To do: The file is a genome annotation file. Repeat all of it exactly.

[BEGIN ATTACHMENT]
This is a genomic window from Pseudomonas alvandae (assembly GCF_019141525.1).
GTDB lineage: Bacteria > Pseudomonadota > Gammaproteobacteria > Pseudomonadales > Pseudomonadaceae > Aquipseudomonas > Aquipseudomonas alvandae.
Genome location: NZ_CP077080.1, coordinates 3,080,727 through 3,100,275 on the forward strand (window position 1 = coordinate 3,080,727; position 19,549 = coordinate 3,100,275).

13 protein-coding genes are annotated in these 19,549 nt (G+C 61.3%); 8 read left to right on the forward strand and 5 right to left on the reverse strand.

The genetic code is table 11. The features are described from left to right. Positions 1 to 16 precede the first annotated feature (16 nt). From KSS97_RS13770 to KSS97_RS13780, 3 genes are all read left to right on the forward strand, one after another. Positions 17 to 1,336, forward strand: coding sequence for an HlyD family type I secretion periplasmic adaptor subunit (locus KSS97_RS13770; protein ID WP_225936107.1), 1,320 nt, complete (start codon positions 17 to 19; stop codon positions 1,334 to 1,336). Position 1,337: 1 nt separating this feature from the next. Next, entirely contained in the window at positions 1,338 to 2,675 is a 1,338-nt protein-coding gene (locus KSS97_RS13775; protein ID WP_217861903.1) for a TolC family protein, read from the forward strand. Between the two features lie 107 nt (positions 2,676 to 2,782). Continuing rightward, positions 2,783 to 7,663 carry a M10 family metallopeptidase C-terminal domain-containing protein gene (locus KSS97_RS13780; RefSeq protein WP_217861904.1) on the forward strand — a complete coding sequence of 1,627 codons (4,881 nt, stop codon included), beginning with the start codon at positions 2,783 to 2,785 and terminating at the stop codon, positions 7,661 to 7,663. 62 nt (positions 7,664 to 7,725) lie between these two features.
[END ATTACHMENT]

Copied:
This is a genomic window from Pseudomonas alvandae (assembly GCF_019141525.1).
GTDB lineage: Bacteria > Pseudomonadota > Gammaproteobacteria > Pseudomonadales > Pseudomonadaceae > Aquipseudomonas > Aquipseudomonas alvandae.
Genome location: NZ_CP077080.1, coordinates 3,080,727 through 3,100,275 on the forward strand (window position 1 = coordinate 3,080,727; position 19,549 = coordinate 3,100,275).

13 protein-coding genes are annotated in these 19,549 nt (G+C 61.3%); 8 read left to right on the forward strand and 5 right to left on the reverse strand.

The genetic code is table 11. The features are described from left to right. Positions 1 to 16 precede the first annotated feature (16 nt). From KSS97_RS13770 to KSS97_RS13780, 3 genes are all read left to right on the forward strand, one after another. Positions 17 to 1,336, forward strand: coding sequence for an HlyD family type I secretion periplasmic adaptor subunit (locus KSS97_RS13770; protein ID WP_225936107.1), 1,320 nt, complete (start codon positions 17 to 19; stop codon positions 1,334 to 1,336). Position 1,337: 1 nt separating this feature from the next. Next, entirely contained in the window at positions 1,338 to 2,675 is a 1,338-nt protein-coding gene (locus KSS97_RS13775; protein ID WP_217861903.1) for a TolC family protein, read from the forward strand. Between the two features lie 107 nt (positions 2,676 to 2,782). Continuing rightward, positions 2,783 to 7,663 carry a M10 family metallopeptidase C-terminal domain-containing protein gene (locus KSS97_RS13780; RefSeq protein WP_217861904.1) on the forward strand — a complete coding sequence of 1,627 codons (4,881 nt, stop codon included), beginning with the start codon at positions 2,783 to 2,785 and terminating at the stop codon, positions 7,661 to 7,663. 62 nt (positions 7,664 to 7,725) lie between these two features.